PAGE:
I met Taylor while interning at the Washington Legal Clinic for the Homeless. After meeting her, I could not help but reflect on my own story. I am a former foster youth who aged out of care in Madison County, Alabama. I had the opportunity to complete ILP, and I believe the apartment provided by ILP allowed me to avoid sleeping on the streets and was helpful in my ability to finish college. Even though many improvements are needed to make this program truly effective at preparing foster youth for emancipation, at a minimum, having my own apartment meant stability from moving from home to home (which happened so often I lost count). On the downside, many of the supportive services that are supposed to accompany placement in the program are a myth. Frequently, I was told to sign a document agreeing that my caseworker and I worked on career goals – yet, “worked on career goals” really meant that we drove around and put in job applications at fast food restaurants even if those restaurants were not hiring. Whenever I was adamant in discussing my intentions to finish school and follow my dream of becoming a lawyer, I was often advised to “be more realistic.” Nonetheless, despite the flaws of ILP, I was grateful to have my own place to live instead of depending on friends or distant family members to allow me to spend the night. To learn Taylor did not have the same opportunity, I wondered what real chance she had to avoid homelessness. How did the District imagine that she would be able to provide for herself when she was not even employed when she aged out?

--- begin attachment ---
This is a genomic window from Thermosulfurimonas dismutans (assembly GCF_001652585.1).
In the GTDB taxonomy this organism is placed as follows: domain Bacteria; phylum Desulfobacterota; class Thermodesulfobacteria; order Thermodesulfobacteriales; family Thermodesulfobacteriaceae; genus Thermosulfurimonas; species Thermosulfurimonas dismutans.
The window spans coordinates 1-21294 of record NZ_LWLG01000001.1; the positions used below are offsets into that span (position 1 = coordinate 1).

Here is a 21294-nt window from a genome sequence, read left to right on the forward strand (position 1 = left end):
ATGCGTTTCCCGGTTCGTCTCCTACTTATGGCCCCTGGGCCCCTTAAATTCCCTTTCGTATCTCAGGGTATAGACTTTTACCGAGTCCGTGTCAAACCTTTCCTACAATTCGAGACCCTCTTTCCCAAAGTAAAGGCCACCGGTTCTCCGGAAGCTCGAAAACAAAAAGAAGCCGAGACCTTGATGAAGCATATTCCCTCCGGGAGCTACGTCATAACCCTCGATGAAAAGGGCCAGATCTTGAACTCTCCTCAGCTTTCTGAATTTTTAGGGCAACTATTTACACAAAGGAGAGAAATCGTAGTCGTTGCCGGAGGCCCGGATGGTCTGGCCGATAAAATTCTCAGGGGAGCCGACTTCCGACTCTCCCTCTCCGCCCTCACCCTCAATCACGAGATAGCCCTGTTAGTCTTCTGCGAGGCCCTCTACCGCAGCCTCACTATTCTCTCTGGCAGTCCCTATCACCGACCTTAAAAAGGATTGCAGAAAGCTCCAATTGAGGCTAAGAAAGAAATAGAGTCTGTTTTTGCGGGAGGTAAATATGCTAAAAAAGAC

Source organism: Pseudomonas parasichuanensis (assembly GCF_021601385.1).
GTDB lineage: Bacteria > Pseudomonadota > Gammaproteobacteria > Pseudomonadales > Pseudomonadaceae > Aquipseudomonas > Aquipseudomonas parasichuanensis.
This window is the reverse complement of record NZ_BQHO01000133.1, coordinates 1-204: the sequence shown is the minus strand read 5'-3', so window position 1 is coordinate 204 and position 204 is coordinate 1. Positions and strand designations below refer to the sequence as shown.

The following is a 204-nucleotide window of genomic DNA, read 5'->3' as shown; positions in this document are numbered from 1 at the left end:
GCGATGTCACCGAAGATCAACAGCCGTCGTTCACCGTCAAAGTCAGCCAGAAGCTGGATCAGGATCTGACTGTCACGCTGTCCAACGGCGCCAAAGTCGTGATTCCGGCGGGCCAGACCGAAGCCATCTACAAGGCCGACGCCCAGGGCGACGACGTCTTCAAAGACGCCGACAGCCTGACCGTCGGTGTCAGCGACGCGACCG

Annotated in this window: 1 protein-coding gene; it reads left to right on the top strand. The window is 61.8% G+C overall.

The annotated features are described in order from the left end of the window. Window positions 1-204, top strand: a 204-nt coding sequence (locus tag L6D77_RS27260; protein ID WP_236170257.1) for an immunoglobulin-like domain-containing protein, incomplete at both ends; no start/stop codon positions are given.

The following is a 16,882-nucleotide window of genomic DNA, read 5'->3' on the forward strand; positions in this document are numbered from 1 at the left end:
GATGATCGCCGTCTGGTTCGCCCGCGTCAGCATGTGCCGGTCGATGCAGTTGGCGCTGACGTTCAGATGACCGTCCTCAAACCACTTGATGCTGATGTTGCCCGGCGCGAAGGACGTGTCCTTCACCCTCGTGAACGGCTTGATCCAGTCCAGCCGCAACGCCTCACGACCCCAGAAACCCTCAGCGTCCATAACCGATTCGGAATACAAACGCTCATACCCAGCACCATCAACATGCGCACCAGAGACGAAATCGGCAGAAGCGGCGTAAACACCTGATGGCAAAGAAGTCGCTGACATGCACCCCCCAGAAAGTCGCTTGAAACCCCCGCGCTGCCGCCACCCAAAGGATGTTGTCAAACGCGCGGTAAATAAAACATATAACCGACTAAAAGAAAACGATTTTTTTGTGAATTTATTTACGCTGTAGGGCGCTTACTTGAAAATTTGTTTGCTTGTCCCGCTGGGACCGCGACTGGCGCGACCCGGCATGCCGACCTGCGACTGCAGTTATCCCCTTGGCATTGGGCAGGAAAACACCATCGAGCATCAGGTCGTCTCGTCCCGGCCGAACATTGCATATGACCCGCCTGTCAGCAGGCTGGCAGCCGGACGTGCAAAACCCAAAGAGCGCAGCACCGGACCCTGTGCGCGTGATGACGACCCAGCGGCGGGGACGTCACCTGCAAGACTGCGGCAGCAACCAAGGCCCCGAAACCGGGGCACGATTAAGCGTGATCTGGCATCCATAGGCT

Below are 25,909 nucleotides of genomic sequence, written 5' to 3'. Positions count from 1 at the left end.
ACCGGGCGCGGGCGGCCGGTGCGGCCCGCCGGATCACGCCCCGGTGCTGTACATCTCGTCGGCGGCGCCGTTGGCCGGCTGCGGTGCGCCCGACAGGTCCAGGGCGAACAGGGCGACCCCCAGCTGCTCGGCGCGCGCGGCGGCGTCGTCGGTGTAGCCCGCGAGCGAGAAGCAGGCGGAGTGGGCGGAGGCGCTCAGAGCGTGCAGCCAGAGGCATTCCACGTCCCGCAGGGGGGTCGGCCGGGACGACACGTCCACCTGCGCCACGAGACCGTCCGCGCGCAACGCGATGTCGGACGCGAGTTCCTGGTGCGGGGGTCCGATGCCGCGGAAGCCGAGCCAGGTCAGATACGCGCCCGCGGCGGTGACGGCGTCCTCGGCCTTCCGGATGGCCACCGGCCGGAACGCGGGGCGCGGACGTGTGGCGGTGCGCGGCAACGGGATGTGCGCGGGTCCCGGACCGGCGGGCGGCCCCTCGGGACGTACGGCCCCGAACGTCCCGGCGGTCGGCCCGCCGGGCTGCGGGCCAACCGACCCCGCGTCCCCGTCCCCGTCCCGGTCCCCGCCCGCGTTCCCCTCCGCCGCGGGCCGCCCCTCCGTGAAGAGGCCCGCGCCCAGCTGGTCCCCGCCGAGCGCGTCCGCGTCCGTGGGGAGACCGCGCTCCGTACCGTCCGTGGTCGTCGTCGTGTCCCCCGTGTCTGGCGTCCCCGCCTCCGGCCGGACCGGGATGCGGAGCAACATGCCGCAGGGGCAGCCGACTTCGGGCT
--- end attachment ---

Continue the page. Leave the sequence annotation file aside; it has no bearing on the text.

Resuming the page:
Stories such as Taylor’s are not a rarity. It is well documented that youth aging out of foster care are more likely to experience homelessness than their non-foster youth peers.[vii]  Such statistics present a troubling paradox: youth are removed from their familial homes (most commonly due to neglect or abuse[viii]) in an effort to bolster their chances for “better” outcomes, but placement in foster care correlates with higher rates of homelessness, incarceration, and poverty.[ix] One would expect state and local governments to adequately care for the youth in its custody to improve such poor correlations. Regardless of whether foster youth are aged out at eighteen or twenty-one, there is clearly a time clock counting down for states to prepare them for emancipation.

So why do so many aged out foster youth experience homelessness after leaving state care? Advocates and legal representatives point to a variety of explanations. In high-rent cities such as Washington D.C., the lack of affordable housing plays a major role in aged-out foster youth becoming homeless. Yet the lack of affordable housing only compounds the issues already afflicting this population, such as high levels of unemployment and low levels of educational attainment.[x] In addition to that, even when foster youth receive ILP services, the quality and effectiveness of such programs are questionable, as little empirical data exists about the standards and long-term success of such programs.[xi] One study showed that states with extended foster care (i.e. allowing youth to receive services until twenty-one) had lower rates of homelessness among its aged-out youth compared to states that emancipate its youth at eighteen years old. The same study revealed, however, that once services were cut off at twenty-one, the difference in homelessness rates diminished.[xii]  This may suggest that extending foster care without ensuring that the quality of ILP services is adequate to prepare the youth for independence merely delays the risk of homelessness as opposed to actually decreasing it.